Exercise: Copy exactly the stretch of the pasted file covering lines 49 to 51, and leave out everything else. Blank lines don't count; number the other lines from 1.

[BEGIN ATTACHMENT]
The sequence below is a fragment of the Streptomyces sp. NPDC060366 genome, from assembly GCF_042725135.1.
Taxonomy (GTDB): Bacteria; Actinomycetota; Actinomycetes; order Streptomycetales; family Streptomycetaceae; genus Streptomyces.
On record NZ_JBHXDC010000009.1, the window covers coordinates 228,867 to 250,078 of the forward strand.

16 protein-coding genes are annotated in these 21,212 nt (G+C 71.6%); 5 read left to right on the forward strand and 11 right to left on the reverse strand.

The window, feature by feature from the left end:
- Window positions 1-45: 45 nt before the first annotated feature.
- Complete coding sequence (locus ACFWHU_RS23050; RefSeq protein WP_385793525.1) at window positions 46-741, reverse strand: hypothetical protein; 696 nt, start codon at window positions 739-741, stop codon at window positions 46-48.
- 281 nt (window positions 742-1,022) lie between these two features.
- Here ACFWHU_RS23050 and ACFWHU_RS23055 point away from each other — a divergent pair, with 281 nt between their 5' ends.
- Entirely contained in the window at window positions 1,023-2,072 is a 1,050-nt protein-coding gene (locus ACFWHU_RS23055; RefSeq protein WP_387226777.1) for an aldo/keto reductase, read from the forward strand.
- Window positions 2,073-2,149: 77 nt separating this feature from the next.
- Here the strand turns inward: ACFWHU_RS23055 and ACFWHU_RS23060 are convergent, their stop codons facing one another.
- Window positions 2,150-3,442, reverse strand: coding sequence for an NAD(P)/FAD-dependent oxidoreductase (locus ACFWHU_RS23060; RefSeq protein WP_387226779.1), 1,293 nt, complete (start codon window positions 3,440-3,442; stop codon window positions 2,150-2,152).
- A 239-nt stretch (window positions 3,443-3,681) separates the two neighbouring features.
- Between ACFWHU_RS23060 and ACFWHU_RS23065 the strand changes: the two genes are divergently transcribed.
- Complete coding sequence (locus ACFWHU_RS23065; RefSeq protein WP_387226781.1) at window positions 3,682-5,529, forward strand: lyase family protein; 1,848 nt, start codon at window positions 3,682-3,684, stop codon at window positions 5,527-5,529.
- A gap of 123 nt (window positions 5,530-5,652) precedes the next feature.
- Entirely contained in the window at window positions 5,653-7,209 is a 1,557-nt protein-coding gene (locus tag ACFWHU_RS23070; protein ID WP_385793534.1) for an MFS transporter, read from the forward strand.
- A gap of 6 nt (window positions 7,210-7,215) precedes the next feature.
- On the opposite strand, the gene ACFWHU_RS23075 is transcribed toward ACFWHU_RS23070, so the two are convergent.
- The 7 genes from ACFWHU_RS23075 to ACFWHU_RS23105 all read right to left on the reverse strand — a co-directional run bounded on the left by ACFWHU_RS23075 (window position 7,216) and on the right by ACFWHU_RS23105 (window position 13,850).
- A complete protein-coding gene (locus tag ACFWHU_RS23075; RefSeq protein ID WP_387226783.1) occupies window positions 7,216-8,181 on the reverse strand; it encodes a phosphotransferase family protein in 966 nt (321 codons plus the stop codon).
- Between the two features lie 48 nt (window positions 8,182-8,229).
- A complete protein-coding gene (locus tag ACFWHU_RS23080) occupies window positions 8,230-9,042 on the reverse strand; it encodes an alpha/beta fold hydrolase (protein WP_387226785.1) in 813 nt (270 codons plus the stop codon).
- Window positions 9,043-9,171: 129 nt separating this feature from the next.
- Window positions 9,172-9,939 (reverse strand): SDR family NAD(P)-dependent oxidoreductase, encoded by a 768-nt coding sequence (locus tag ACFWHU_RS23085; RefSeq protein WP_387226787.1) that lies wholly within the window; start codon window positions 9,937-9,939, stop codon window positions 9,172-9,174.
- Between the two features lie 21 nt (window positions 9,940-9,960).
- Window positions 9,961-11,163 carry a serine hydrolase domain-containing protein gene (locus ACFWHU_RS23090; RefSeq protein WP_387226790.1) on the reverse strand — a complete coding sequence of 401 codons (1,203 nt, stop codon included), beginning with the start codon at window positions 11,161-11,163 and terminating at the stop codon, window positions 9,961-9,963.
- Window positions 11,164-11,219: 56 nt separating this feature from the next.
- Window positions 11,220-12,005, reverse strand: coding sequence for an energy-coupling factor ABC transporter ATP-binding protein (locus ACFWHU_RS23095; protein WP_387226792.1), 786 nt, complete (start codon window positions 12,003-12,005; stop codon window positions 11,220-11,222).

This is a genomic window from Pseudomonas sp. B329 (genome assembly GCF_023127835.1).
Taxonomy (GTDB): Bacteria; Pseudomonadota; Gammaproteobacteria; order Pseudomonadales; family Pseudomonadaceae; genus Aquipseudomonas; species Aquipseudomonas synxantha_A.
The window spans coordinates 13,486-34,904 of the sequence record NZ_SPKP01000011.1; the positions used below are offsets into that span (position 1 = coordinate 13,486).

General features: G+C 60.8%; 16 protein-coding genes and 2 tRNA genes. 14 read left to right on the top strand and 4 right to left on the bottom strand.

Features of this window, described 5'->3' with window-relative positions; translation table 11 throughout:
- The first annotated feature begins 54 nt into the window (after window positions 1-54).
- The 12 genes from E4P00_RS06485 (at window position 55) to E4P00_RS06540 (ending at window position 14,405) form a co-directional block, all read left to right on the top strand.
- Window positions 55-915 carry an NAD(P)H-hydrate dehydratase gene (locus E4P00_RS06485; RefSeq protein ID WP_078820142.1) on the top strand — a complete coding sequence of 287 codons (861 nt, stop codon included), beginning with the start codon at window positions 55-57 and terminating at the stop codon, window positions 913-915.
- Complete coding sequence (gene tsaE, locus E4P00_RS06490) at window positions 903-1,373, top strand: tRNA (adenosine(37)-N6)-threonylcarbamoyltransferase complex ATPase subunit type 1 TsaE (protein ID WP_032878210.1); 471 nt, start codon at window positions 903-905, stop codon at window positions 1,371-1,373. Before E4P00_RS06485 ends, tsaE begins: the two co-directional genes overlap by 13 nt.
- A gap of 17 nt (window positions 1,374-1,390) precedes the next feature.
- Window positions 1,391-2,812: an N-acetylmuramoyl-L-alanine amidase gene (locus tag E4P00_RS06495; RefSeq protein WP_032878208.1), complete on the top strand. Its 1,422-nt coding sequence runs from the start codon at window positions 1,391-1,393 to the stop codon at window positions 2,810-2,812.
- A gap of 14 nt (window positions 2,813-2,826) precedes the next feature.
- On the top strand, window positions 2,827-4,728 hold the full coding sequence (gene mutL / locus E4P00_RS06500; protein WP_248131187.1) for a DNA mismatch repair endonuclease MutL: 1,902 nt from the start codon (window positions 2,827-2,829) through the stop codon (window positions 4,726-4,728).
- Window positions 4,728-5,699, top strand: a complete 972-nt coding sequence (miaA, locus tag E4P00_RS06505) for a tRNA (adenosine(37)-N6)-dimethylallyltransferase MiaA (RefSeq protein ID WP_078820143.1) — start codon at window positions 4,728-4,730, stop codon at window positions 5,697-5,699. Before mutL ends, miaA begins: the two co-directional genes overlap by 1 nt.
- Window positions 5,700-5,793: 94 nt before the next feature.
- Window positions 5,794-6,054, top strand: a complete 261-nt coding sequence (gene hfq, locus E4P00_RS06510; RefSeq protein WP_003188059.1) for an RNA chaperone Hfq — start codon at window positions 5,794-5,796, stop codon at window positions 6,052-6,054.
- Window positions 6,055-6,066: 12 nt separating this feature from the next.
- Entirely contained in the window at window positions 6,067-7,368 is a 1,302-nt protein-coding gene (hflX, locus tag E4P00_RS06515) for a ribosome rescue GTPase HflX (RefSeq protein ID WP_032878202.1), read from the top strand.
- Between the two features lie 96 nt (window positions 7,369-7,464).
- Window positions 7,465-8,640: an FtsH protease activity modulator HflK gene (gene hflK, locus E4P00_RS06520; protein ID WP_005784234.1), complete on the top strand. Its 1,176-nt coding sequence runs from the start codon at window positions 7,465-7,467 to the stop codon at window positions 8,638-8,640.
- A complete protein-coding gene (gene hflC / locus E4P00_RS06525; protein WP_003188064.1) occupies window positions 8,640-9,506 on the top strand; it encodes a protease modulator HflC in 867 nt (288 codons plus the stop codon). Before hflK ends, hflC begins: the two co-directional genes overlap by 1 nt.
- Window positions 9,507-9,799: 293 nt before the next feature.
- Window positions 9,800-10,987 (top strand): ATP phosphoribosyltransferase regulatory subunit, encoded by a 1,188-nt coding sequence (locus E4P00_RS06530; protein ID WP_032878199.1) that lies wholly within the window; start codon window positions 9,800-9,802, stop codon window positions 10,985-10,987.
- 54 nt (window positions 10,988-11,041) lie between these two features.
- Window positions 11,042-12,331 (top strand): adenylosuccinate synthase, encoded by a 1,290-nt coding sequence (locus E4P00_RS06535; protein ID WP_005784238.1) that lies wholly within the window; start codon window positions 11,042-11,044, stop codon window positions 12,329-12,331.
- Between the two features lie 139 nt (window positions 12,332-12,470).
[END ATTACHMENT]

- Between the two features lie 96 nt (window positions 7,369-7,464).
- Window positions 7,465-8,640: an FtsH protease activity modulator HflK gene (gene hflK, locus E4P00_RS06520; protein ID WP_005784234.1), complete on the top strand. Its 1,176-nt coding sequence runs from the start codon at window positions 7,465-7,467 to the stop codon at window positions 8,638-8,640.
- A complete protein-coding gene (gene hflC / locus E4P00_RS06525; protein WP_003188064.1) occupies window positions 8,640-9,506 on the top strand; it encodes a protease modulator HflC in 867 nt (288 codons plus the stop codon). Before hflK ends, hflC begins: the two co-directional genes overlap by 1 nt.